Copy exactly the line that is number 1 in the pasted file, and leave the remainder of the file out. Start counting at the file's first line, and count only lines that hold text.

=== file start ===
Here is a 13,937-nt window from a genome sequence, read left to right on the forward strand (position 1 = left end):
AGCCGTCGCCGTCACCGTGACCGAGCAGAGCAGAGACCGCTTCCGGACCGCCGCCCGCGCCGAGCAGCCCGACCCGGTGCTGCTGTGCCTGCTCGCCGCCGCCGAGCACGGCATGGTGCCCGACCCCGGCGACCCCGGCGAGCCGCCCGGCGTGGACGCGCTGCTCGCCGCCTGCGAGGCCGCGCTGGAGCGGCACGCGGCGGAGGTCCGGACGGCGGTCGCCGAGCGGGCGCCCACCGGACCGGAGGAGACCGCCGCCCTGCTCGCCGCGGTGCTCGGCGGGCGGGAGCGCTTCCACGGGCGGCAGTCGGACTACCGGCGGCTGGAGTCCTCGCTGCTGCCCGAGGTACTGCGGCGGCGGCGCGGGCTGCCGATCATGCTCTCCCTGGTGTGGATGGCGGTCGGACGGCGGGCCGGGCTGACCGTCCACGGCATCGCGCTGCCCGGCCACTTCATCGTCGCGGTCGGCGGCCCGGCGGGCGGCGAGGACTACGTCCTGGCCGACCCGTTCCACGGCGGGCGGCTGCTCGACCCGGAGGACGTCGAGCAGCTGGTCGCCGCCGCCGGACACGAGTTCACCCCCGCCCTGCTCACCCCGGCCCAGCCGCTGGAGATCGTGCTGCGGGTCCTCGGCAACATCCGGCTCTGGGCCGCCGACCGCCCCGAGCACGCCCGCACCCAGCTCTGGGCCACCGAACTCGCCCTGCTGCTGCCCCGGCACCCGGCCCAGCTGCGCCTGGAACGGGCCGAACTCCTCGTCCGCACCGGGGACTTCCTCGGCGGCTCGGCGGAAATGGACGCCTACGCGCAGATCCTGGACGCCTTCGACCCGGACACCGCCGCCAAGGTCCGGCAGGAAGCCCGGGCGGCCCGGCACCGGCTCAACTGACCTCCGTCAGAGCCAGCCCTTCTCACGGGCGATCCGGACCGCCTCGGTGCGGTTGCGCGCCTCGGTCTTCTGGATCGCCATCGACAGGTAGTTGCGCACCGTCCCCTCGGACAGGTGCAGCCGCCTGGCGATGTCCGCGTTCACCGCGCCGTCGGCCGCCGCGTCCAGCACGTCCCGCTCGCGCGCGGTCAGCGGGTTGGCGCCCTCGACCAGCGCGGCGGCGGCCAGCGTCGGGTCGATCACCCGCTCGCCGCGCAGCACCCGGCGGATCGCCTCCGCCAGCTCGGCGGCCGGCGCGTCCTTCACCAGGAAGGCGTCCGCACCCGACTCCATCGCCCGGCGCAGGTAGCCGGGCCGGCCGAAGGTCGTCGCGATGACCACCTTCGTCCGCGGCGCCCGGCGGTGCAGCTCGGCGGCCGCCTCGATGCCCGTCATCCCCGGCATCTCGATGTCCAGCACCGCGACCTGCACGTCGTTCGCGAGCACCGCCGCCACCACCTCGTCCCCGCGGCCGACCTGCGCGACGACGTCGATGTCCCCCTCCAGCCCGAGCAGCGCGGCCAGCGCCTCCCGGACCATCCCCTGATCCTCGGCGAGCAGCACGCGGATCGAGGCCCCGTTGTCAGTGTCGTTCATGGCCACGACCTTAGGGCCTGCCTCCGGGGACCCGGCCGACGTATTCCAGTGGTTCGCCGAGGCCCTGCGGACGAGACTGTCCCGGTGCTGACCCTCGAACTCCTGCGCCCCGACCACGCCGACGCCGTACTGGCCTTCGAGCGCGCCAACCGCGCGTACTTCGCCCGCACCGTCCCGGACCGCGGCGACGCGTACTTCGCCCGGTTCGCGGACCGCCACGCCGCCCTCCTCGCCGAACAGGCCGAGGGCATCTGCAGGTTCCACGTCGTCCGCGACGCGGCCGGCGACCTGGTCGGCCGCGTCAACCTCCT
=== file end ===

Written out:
Here is a 13,937-nt window from a genome sequence, read left to right on the forward strand (position 1 = left end):